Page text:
Whether or not I’m right or wrong I have a suggestion for Numerai: you provide us with a dashboard of information to help us understand how our models are doing. Daily scores are a big part of that information. Given the ongoing confusion about what these daily scores actually are, please consider updating the documentation with an unambiguous definition! I was unable to find one.




I’m afraid not. They are not cumulative – at all. This has been asked directly to the team and answered unambiguously (since I posted about it above). I could even find it for you on video if you give me some time. The intermediate days have no bearing on your score. Another way to put this is if we had two alternative universes and the market snapshot was identical on the final day of scoring but the intermediate days were all completely different, would you get the same score? YES. Do they even need to have the intermediate market data to calculate your score? NO. Only the last day matters

As far as the docs, I’m right now working on a comprehensive FAQ and other materials that answer all these common questions and confusions. Hoping to the get the first part of it up today, but annoying things keep happening in my house the last couple weeks to delay me. (Watch this section: Understanding Numerai - Numerai Tournament)

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Thanks for your input. Would be interested in seeing the video. Would be more interested in seeing the Numerai folks answer these basic questions in the docs instead of having generous users like you have to assemble an FAQ. If these Qs are FA, after all, then it’s probably a sign that the documentation is lacking.

Also: do you have any theories about why the daily score converges towards the final score if what you say is true about the intervening days not mattering?

As far as the docs, they kind of enlisted me for that, so me making an FAQ is in part their action and in part mine (and is hosted on their site). So they did recognize the need.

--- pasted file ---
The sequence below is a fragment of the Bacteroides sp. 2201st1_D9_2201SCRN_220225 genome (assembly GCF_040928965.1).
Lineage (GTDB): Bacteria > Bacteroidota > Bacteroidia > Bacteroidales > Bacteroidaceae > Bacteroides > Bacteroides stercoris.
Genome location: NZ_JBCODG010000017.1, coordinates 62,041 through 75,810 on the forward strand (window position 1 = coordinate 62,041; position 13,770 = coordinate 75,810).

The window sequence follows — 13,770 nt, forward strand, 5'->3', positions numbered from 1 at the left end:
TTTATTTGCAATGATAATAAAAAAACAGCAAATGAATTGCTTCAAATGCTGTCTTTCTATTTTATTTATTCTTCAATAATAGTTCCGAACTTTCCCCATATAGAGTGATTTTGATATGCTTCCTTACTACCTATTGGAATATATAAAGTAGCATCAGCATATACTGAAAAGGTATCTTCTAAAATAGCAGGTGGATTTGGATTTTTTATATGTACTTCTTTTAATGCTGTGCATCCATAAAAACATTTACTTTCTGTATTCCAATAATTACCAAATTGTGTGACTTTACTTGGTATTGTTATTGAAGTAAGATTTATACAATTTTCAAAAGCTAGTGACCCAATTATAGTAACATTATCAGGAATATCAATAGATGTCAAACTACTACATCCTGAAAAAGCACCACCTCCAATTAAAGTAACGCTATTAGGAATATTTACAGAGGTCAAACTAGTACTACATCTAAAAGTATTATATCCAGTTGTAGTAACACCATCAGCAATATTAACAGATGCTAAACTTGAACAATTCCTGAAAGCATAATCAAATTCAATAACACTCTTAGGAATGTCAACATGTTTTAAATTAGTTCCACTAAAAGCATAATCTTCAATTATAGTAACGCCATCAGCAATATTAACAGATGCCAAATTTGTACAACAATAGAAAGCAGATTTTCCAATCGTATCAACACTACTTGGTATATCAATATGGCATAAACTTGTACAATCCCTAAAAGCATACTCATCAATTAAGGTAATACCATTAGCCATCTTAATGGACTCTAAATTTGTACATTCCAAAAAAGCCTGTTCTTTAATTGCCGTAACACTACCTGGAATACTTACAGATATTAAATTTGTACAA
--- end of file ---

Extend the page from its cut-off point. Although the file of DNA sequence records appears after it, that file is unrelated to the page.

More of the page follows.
Why do the scores converge? Because each daily score is generated from a snapshot of a market day, and any given market day is most likely going to be pretty similar to the day before it unless there was a major market shock. And so the score of the day prior to the final day is most likely gonna be closer to the final day score than the day before it, and so on. The farther back in time you go, the less likely you are to be sitting on the final day score. That is all the graph is showing. You always end up with the final score after all – just because it is the final score.

This would indeed explain convergence towards the final score.

However, if it is true that the differences between consecutive daily scores are the result of typical daily market variation and not the averaging that I proposed, then we would expect to see statistically similar average variation between any two consecutive daily tournament scores.

In other words, if your explanation is true, then the market delta between days 19 and 20 of a tournament are not “special” aka they should not be statistically different from the delta between days 1 and 2 or any two consecutive days for that matter, barring the major market shocks you reference (and perhaps other issues like weekend breaks and so on).

Luckily, we have plenty of data to consider to investigate this. I took all 82 completed rounds of @integration_test and computed the daily score change. Here is a plot of the standard deviation of that change per tournament day over all 82 rounds.

Screen Shot 2021-03-07 at 9.27.03 PM

This appears to counter your claim that the change between the last two daily score corr values is due solely to daily market movement, unless magically the market moves less on the final days of a Numerai tournament than it does on the starting days. Which of course it doesn’t.

Below is a plot where I generated 82 Gaussian-distributed fake “daily corr” values and computed the daily difference between them, then plotted the std of those differences. It comes out much more like what I’d expect from the daily scores if what you wrote was true, namely, that the delta between consecutive daily scores has nothing to do with the tournament day and is more of a measure of typical daily market movement.

Screen Shot 2021-03-07 at 9.27.12 PM

So just to re-make my case, since your explanation for the convergence isn’t explained by the data, here is a plot where I took 82 rounds of Gaussian-distributed fake “daily corr” values and averaged them over each day, aka, I’m simulating what I proposed in my post about what I think the daily scores might really represent. You’ll see an std curve that gets lower over the course of the tournament, as we saw in the first plot, and as one would expect if the convergence is due to temporal averaging rather than daily market movement.

Screen Shot 2021-03-07 at 9.27.20 PM